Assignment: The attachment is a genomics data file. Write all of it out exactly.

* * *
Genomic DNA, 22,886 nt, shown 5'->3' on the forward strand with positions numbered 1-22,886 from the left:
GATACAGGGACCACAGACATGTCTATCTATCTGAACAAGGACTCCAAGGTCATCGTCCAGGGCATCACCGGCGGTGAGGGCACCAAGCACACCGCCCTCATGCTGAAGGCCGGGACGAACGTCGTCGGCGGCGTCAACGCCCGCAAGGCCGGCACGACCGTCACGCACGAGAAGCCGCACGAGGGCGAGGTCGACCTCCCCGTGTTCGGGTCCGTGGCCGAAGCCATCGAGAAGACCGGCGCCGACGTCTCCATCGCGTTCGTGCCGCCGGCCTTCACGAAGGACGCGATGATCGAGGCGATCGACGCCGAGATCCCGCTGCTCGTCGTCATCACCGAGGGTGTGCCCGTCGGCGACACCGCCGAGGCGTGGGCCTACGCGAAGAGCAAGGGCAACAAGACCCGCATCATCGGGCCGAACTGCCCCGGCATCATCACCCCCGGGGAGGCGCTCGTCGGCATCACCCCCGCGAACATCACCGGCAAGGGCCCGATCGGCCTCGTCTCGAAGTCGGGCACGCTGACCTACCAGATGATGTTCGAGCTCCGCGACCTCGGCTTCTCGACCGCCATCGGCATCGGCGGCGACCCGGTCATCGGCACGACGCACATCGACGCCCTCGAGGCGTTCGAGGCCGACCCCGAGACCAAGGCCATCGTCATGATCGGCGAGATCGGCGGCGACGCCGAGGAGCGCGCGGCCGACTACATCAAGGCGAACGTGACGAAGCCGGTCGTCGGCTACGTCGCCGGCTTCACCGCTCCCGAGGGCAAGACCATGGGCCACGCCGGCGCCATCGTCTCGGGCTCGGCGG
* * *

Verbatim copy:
Genomic DNA, 22,886 nt, shown 5'->3' on the forward strand with positions numbered 1-22,886 from the left:
GATACAGGGACCACAGACATGTCTATCTATCTGAACAAGGACTCCAAGGTCATCGTCCAGGGCATCACCGGCGGTGAGGGCACCAAGCACACCGCCCTCATGCTGAAGGCCGGGACGAACGTCGTCGGCGGCGTCAACGCCCGCAAGGCCGGCACGACCGTCACGCACGAGAAGCCGCACGAGGGCGAGGTCGACCTCCCCGTGTTCGGGTCCGTGGCCGAAGCCATCGAGAAGACCGGCGCCGACGTCTCCATCGCGTTCGTGCCGCCGGCCTTCACGAAGGACGCGATGATCGAGGCGATCGACGCCGAGATCCCGCTGCTCGTCGTCATCACCGAGGGTGTGCCCGTCGGCGACACCGCCGAGGCGTGGGCCTACGCGAAGAGCAAGGGCAACAAGACCCGCATCATCGGGCCGAACTGCCCCGGCATCATCACCCCCGGGGAGGCGCTCGTCGGCATCACCCCCGCGAACATCACCGGCAAGGGCCCGATCGGCCTCGTCTCGAAGTCGGGCACGCTGACCTACCAGATGATGTTCGAGCTCCGCGACCTCGGCTTCTCGACCGCCATCGGCATCGGCGGCGACCCGGTCATCGGCACGACGCACATCGACGCCCTCGAGGCGTTCGAGGCCGACCCCGAGACCAAGGCCATCGTCATGATCGGCGAGATCGGCGGCGACGCCGAGGAGCGCGCGGCCGACTACATCAAGGCGAACGTGACGAAGCCGGTCGTCGGCTACGTCGCCGGCTTCACCGCTCCCGAGGGCAAGACCATGGGCCACGCCGGCGCCATCGTCTCGGGCTCGGCGG